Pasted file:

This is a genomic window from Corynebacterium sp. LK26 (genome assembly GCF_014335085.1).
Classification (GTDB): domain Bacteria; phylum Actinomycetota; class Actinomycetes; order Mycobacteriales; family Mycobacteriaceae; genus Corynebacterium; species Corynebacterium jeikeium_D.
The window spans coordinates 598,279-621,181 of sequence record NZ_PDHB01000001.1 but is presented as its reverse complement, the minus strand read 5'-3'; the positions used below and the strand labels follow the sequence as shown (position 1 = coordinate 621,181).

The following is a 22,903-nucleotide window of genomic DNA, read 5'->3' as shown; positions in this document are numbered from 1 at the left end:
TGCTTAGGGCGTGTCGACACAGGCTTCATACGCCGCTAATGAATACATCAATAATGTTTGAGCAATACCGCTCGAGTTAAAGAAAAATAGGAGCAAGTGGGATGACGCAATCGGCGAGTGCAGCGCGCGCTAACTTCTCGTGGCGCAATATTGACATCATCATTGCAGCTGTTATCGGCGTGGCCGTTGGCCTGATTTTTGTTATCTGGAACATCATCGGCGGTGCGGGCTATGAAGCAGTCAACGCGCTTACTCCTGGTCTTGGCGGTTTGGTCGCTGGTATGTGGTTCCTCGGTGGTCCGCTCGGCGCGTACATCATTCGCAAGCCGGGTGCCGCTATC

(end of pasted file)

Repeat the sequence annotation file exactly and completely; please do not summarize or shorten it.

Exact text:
This is a genomic window from Corynebacterium sp. LK26 (genome assembly GCF_014335085.1).
Classification (GTDB): domain Bacteria; phylum Actinomycetota; class Actinomycetes; order Mycobacteriales; family Mycobacteriaceae; genus Corynebacterium; species Corynebacterium jeikeium_D.
The window spans coordinates 598,279-621,181 of sequence record NZ_PDHB01000001.1 but is presented as its reverse complement, the minus strand read 5'-3'; the positions used below and the strand labels follow the sequence as shown (position 1 = coordinate 621,181).

The following is a 22,903-nucleotide window of genomic DNA, read 5'->3' as shown; positions in this document are numbered from 1 at the left end:
TGCTTAGGGCGTGTCGACACAGGCTTCATACGCCGCTAATGAATACATCAATAATGTTTGAGCAATACCGCTCGAGTTAAAGAAAAATAGGAGCAAGTGGGATGACGCAATCGGCGAGTGCAGCGCGCGCTAACTTCTCGTGGCGCAATATTGACATCATCATTGCAGCTGTTATCGGCGTGGCCGTTGGCCTGATTTTTGTTATCTGGAACATCATCGGCGGTGCGGGCTATGAAGCAGTCAACGCGCTTACTCCTGGTCTTGGCGGTTTGGTCGCTGGTATGTGGTTCCTCGGTGGTCCGCTCGGCGCGTACATCATTCGCAAGCCGGGTGCCGCTATC